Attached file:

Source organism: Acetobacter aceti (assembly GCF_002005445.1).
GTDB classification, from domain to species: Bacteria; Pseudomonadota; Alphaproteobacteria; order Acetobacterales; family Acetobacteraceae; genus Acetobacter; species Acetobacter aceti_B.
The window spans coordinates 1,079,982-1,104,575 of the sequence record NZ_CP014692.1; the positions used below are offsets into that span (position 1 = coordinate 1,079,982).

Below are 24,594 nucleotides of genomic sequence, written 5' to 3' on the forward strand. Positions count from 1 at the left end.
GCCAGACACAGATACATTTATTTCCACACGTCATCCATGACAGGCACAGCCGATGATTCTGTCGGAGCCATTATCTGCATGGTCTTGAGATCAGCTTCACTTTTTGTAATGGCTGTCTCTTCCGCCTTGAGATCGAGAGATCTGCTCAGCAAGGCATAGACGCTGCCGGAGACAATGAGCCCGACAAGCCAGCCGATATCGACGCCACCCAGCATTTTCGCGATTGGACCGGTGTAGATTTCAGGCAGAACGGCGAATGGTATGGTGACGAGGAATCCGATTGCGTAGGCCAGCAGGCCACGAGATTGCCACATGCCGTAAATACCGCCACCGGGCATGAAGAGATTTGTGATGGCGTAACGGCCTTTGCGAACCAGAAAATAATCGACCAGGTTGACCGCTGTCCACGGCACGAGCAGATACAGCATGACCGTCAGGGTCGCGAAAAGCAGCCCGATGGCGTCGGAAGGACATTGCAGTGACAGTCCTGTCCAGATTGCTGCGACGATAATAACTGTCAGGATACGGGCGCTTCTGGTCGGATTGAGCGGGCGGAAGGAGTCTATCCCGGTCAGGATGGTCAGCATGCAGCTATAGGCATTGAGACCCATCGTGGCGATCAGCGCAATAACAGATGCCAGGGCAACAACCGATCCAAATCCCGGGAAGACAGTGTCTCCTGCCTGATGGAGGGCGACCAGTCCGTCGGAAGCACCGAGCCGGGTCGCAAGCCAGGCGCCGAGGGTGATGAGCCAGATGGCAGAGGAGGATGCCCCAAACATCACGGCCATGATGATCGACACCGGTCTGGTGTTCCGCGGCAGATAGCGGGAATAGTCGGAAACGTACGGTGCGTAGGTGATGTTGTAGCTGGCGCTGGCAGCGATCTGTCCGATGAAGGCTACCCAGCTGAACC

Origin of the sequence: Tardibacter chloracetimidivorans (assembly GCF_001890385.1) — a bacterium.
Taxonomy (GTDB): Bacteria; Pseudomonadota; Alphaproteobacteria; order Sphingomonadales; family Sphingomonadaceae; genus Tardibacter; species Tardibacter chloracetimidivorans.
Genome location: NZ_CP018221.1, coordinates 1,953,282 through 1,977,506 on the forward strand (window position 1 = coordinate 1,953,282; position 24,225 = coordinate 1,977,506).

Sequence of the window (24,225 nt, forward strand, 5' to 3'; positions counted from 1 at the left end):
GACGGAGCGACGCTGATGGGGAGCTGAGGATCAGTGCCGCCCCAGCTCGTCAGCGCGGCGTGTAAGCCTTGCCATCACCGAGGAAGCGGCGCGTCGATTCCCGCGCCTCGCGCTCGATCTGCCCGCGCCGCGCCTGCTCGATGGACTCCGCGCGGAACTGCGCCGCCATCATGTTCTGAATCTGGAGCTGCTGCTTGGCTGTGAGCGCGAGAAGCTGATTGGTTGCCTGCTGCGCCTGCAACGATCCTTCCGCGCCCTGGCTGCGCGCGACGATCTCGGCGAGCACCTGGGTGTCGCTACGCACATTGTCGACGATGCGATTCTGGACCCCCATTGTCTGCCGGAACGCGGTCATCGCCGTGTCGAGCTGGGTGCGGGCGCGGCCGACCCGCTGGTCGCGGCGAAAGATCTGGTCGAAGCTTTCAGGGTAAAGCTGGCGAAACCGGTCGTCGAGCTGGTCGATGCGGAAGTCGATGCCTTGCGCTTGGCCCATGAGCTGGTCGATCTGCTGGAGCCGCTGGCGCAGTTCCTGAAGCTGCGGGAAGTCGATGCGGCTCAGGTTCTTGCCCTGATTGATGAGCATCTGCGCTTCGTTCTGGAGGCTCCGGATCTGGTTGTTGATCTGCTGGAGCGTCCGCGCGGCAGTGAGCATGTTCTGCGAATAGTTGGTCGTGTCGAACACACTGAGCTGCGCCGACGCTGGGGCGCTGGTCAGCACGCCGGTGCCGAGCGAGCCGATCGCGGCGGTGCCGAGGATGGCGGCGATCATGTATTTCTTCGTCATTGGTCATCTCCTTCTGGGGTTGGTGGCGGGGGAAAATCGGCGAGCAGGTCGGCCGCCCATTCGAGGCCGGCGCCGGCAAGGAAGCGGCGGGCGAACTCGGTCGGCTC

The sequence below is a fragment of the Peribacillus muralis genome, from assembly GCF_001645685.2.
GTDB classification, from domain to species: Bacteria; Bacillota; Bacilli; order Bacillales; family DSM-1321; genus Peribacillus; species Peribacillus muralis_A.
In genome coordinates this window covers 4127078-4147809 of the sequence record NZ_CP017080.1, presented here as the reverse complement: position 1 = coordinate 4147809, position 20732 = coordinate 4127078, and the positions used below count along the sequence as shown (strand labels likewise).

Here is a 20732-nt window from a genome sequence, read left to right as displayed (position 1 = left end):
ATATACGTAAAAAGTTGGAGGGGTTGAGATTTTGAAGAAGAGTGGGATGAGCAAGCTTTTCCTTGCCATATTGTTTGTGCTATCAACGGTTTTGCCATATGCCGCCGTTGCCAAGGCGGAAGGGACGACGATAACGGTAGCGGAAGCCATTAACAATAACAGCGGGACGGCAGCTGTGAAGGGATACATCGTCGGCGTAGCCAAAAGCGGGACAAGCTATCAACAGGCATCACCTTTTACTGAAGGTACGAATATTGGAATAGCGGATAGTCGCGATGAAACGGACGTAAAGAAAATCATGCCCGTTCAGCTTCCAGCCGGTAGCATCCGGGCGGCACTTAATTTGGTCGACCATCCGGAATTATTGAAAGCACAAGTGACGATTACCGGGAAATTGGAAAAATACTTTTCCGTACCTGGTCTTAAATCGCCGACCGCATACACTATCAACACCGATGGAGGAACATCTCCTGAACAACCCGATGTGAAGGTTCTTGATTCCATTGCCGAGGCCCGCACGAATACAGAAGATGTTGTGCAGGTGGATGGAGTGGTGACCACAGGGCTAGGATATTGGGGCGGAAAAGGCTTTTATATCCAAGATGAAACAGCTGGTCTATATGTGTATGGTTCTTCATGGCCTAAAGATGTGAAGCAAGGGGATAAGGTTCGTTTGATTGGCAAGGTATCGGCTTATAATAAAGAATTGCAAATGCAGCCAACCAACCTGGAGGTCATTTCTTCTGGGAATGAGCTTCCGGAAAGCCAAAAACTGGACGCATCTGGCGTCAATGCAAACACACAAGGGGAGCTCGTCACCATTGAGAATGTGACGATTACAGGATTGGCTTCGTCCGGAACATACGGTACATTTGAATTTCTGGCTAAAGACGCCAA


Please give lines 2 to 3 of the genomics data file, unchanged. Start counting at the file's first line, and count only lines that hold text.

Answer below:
GTDB classification, from domain to species: Bacteria; Pseudomonadota; Alphaproteobacteria; order Acetobacterales; family Acetobacteraceae; genus Acetobacter; species Acetobacter aceti_B.
The window spans coordinates 1,079,982-1,104,575 of the sequence record NZ_CP014692.1; the positions used below are offsets into that span (position 1 = coordinate 1,079,982).